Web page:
Consequently, a tenant would be required to pay between $250 (Sh. 500, 000) and $450 (Sh. 900,000) per month for a space of 25 square Meter to have an office in these Class A and Class B buildings.

Getting office space at a place like Hotel Equatorial of about 4 square meters could cost you around $400 (about 800,000) per month, says Bernard Bigombe, the Marketing Manager, Jomayi Property Consultants.

Such prices may be too high for an average Ugandan intending to start or run a profitable business, when compared to the office space in buildings located in the City Suburbs where one can pay between $100 (Sh. 200,000) and $200 (Sh. 400,000) for the same size of space.

This may look small as compared to what is paid in the city center but landlords in the suburbs are turning their otherwise residential premises into rent able office space to meet the increasing demand and reap from the new exodus. Bigger houses have fallen suit.

For example the office space that includes a sitting room, dinning room and two (bed) rooms in Bugolobi, Muyenga, Mbuya or Naguru is between 1.1 and 1.3 million shillings per month (between $550 and $650), says Bigombe.

He says that the same house could be got at $250 (Sh. 500,000) in Ntinda, Mengo, Rubaga, Kibuli and Kamwokya when you want to use it as a residential house. He however says people end up turning them into offices.

Also, some landlords and property managers who prefer to charge the rent in US dollars worsen the high rates in the City. Just recently, traders were protesting the paying of rent in Dollars, saying it was making their businesses dwindle. But the Property managers say that it is a trend worldwide to charge in an international and stable currency and is not easy to change.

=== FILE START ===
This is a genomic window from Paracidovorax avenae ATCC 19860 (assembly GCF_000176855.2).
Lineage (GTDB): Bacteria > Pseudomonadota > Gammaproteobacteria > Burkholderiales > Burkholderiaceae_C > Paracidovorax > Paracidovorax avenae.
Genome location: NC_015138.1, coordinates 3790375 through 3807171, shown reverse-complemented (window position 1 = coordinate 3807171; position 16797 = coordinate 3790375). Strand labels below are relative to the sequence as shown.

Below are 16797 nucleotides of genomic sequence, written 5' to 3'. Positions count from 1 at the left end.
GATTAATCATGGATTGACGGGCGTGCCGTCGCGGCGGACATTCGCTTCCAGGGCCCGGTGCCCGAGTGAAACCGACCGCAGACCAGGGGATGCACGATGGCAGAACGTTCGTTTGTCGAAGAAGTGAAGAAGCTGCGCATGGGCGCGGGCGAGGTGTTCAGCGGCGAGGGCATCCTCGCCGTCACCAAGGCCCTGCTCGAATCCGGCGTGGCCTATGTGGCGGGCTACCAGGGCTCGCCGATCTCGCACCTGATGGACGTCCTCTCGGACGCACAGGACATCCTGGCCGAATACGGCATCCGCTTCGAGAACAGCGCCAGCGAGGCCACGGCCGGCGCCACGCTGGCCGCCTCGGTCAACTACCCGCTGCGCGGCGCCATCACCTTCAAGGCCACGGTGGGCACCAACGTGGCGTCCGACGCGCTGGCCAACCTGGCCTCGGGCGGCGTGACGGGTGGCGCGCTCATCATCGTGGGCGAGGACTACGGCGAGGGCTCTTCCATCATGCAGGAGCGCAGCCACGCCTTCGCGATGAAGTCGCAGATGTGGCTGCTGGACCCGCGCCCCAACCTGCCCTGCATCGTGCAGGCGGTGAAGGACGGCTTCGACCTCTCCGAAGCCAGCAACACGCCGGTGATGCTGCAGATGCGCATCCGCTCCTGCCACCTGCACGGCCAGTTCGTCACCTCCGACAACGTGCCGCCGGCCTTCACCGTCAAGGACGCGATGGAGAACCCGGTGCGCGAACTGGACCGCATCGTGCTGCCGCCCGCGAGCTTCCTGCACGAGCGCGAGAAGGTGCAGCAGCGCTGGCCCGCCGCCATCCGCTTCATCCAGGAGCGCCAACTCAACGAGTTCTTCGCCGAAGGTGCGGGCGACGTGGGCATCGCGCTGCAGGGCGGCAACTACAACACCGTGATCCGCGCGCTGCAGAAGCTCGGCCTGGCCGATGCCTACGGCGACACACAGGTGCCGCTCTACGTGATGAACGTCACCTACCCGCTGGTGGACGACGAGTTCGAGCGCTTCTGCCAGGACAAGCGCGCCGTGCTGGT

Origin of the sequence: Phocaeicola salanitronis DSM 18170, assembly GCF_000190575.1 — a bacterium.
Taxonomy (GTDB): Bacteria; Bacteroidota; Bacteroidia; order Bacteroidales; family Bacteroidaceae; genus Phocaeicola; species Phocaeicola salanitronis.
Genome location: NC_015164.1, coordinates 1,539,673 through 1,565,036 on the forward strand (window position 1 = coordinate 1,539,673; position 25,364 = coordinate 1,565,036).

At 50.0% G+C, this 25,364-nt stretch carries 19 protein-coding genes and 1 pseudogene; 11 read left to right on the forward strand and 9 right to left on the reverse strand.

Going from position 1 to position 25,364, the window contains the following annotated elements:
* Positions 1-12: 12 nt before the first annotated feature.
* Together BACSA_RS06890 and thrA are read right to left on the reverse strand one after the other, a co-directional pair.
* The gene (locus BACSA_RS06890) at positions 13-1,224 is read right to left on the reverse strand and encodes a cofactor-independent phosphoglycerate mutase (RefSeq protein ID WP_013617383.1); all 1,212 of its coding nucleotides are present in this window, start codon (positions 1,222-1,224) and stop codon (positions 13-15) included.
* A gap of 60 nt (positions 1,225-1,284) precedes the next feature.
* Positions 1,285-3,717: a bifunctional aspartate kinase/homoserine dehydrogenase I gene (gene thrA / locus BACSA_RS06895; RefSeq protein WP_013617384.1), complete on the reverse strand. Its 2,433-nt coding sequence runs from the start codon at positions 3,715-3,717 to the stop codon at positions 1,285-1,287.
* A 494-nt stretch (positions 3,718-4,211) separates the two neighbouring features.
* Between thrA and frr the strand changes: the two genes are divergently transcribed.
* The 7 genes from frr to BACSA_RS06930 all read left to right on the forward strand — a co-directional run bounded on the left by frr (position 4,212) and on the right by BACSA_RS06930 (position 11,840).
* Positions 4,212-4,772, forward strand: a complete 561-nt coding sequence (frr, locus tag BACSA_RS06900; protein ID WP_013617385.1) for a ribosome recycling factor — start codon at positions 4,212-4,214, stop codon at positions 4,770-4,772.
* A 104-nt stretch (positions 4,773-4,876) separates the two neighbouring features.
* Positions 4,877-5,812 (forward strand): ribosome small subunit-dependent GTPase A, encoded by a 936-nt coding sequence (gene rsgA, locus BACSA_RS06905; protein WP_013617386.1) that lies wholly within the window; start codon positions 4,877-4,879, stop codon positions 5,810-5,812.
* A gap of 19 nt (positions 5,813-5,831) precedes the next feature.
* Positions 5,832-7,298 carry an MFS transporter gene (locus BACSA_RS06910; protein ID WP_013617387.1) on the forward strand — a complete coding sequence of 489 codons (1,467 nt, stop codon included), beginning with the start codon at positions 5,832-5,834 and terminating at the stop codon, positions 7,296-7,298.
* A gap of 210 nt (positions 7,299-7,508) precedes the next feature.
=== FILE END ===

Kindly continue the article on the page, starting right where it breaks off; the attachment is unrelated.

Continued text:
Worldwide, people like paying and being paid in stable and international currencies like the US dollar. The Uganda shilling keeps fluctuating. Expatriates and other foreigners also like paying in dollars because some of them operate dollar currency accounts, said the Knight Frank official.

She also says that although most of the offices in the City center are expensive and lack parking space, they do not require you to hire security and cleaning services. In the City center there is more security than that of offices in Kololo, Nakasero, Muyenga, Kamokya and Ntinda where a tenant needs to hire a guard and a cleaner, she says, adding that a landlord will in most cases provide the two services in the city center.

But what really should guide one in choosing whether to be in the city or suburbs?

The Choice is made by different individuals and depending on their clientele, she adds. Property experts also say that whether many organizations are relocating their offices to the suburbs, the issue of closeness or access to the City center remains the desire for many.

Offices in Kamyokya and Ntinda are on high demand because of their proximity to the City center. They are also big enough and the tenant pays less or the same amount they would have spent renting in the city center. This explains why many NGOs have their offices in these areas to benefit from the social-economic advantages of big space, less noise and closeness to the center, says Bigombe.

By Gideon Munaabi and Risdel Kasasira
more from author >>
First published: January 4, 2006
To learn more about Ultimate Media Consult go to

Risdel Kasasira is a graduate Journalist who reports for Ultimate Media Consult. He has worked for The Daily Monitor, Radio Uganda and has done several communication related consultancies. He is also the Research Executive at Ultimate Media Consult (U) Ltd.

Gideon Munaabi is a journalist and public relations practitioner with Ultimate Media Consult (U) Ltd. He has been and continues writing widely for different publication locally and internationally. He is a founding member of Ultimate Media Consult (U) Ltd and is currently the chairman of the organisation.